to degrease it though...guess now i just need to figure the best way to
go about it.


With regards to your bearings, if they are well packed with grease, getting
water in should not be a big problem. The primary purpose of the grease is
not lubrication, but to keep dirt and water out. Dirt and poorly adjusted
cones are the two things that will kill bearings and cones faster than
anything else.

There are super-greases, like MBL, which definitely do assist in
lubrication, but you have to reapply it pretty regularly. The benefits of
the reduced friction are very small.
---
DFM



Deep Freud Moors October 5th 03 02:39 AM

cleaning fun...(not)
 
gravelmuncher wrote in message
...
Anonymous wrote:
Tim Jones wrote:
Other than expensive bike store lubricant, what do people use for
oiling their chain?

Motorcycle chain oil?

Sure, thats good for regular riding. Its penetrating, and easy to
apply. But like any oil, dirt sticks. So if you ride in dirt, consider
a dry lube. It needs to be applied much more often though. And its

only
the inside of the chain that needs to be lubed, so wipe excess oil off
the outside.




I found a spray/lube/displacer with zonyl in it, so i'll give it a go.
You see, I've just bought a new Trek 1400 and i'm absolutely terrified
that i'll do something to hurt it. I've also heard that it's best to
clean the chain on the bike, as breaking the chain only shortens the
lifespan of that particular link(???) kinda makes sense really.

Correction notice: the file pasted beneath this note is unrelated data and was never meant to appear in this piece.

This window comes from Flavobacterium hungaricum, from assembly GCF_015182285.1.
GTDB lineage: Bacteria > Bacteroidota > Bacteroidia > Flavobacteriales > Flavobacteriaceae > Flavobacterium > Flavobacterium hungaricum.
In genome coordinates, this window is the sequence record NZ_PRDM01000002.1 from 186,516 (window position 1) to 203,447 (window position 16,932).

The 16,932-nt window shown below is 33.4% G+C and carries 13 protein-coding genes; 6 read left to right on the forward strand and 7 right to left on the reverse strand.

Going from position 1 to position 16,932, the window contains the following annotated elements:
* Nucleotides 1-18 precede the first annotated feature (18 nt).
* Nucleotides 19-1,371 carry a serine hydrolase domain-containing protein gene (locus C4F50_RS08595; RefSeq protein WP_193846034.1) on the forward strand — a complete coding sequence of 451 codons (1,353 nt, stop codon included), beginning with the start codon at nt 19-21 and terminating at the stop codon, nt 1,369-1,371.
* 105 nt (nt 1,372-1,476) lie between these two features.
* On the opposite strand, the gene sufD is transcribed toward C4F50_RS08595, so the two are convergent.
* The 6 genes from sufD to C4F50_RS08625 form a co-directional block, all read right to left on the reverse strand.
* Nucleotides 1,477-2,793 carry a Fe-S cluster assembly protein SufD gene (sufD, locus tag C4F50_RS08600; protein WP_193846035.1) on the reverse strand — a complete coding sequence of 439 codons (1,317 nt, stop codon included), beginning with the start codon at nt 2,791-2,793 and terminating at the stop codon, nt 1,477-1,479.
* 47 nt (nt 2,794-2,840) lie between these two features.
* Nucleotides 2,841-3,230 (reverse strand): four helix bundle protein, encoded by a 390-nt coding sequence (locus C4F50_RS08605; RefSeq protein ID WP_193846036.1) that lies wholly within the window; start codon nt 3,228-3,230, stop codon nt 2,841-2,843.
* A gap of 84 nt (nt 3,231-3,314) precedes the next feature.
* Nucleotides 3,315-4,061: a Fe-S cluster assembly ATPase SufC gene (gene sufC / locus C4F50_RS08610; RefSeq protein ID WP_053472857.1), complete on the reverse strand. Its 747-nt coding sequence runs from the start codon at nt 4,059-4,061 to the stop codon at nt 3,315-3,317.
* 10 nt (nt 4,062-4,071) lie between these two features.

It's a problem with cheap and nasty chains. After a while though, you do get
good at breaking chains though. Oiling the link before breaking it can do
wonders (would you believe???). And naturally breaking it at a different
point each time makes sense.

Although, the same person says not to run a hose over the bike so as not
to get water in bearings - but what about rain? and how the hell are you
to get the damn soap off?! So now my pride and joy is getting dirtier
and i'm still scared i'm gonna stuff something. I did buy some kerosene
to degrease it though...guess now i just need to figure the best way to
go about it.


With regards to your bearings, if they are well packed with grease, getting
water in should not be a big problem. The primary purpose of the grease is
not lubrication, but to keep dirt and water out. Dirt and poorly adjusted
cones are the two things that will kill bearings and cones faster than
anything else.

There are super-greases, like MBL, which definitely do assist in
lubrication, but you have to reapply it pretty regularly. The benefits of
the reduced friction are very small.
---
DFM



Mike October 5th 03 12:22 PM

cleaning fun...(not)
 
Deep Freud Moors wrote:
gravelmuncher wrote in message


I found a spray/lube/displacer with zonyl in it, so i'll give it a go.
You see, I've just bought a new Trek 1400 and i'm absolutely terrified
that i'll do something to hurt it. I've also heard that it's best to
clean the chain on the bike, as breaking the chain only shortens the
lifespan of that particular link(???) kinda makes sense really.


Its also less effort to clean it on the bike. Just get one of those
gadgets that clips onto the chain, and runs it between three brush
wheels, through a degreaser bath. Less than $20.

Although, the same person says not to run a hose over the bike so as not
to get water in bearings - but what about rain?


Slightly exagerrated. Don't run a HIGH PRESSURE hose intop the bearings.
ie, keep the pressure down, or be careful where you aim it.

With regards to your bearings, if they are well packed with grease, getting
water in should not be a big problem. The primary purpose of the grease is
not lubrication, but to keep dirt and water out.


You forgot noise! I hate the squeal of dry bearings.